This revisionary account of the Oromo people and the Christian kingdom of Ethiopia transforms our perception of the country's development, rebutting the common depiction of the Oromo as no more than a destructive force and demonstrating their significant role in shaping the course of Ethiopian history.
Tracing the early history of the Oromo as part of the Cushitic language speaking family of peoples, it establishes that they were neither foreigners nor newcomers to Ethiopia, but have been an integral part of the indigenous population since at least the first half of the 14th century. The massive 16th-century pastoral Oromo population movement revolutionized relations between the Christians and the Oromo. During the long process of assimilation that followed, with periods of both war and peace in central and southern Ethiopia, Oromo society was able to absorb and assimilate Cushitic and Semitic language speakers and Oromize them through the open, democratic and egalitarian Gada system; while in northern Ethiopia the Oromo themselves were absorbed into Christian Amhara society.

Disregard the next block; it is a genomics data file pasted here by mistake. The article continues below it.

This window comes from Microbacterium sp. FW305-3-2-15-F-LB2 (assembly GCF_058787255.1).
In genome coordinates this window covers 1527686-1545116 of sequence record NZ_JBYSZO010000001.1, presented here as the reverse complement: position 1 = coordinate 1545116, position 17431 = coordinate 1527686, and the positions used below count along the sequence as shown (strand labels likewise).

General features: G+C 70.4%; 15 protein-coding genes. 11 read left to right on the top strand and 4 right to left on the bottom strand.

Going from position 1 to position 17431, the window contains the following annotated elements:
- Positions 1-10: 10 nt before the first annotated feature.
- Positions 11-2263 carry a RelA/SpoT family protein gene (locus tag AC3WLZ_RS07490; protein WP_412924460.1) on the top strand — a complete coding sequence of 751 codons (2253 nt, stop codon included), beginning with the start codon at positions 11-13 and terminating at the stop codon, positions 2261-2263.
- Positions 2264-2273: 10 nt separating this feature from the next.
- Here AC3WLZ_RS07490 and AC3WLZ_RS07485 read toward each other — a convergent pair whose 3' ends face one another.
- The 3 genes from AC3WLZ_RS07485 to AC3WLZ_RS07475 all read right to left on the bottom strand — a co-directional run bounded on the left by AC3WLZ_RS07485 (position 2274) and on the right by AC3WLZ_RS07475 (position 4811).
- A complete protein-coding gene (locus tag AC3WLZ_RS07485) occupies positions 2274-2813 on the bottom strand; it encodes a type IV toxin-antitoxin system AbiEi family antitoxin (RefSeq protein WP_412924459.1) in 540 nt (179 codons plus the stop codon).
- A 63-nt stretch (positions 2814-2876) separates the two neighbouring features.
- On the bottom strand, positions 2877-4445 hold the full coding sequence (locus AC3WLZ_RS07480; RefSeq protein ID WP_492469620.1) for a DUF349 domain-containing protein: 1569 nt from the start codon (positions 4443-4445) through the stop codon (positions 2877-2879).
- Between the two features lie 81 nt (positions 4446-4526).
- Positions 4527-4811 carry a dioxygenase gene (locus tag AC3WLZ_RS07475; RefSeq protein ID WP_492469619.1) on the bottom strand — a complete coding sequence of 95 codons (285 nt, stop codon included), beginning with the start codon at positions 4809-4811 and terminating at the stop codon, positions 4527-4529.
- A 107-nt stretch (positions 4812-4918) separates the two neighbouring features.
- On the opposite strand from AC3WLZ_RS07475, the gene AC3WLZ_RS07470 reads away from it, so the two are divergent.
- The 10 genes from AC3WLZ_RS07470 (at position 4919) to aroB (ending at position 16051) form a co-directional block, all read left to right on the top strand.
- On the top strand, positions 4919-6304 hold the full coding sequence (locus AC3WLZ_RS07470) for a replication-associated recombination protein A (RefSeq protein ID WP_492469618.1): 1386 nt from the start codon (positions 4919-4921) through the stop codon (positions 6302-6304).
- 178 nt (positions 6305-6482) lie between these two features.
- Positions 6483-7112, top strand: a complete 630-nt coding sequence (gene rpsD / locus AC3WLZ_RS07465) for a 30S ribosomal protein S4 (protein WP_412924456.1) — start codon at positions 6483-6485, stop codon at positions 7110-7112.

Mohammed Hassen is Associate Professor in the Department of History, Georgia State University. His books include The Oromo of Ethiopia: A History, 1570 to 1860 (Cambridge University Press, 1990). He is a Contributing Editor of The Journal of Oromo Studies and The Horn of Africa journal.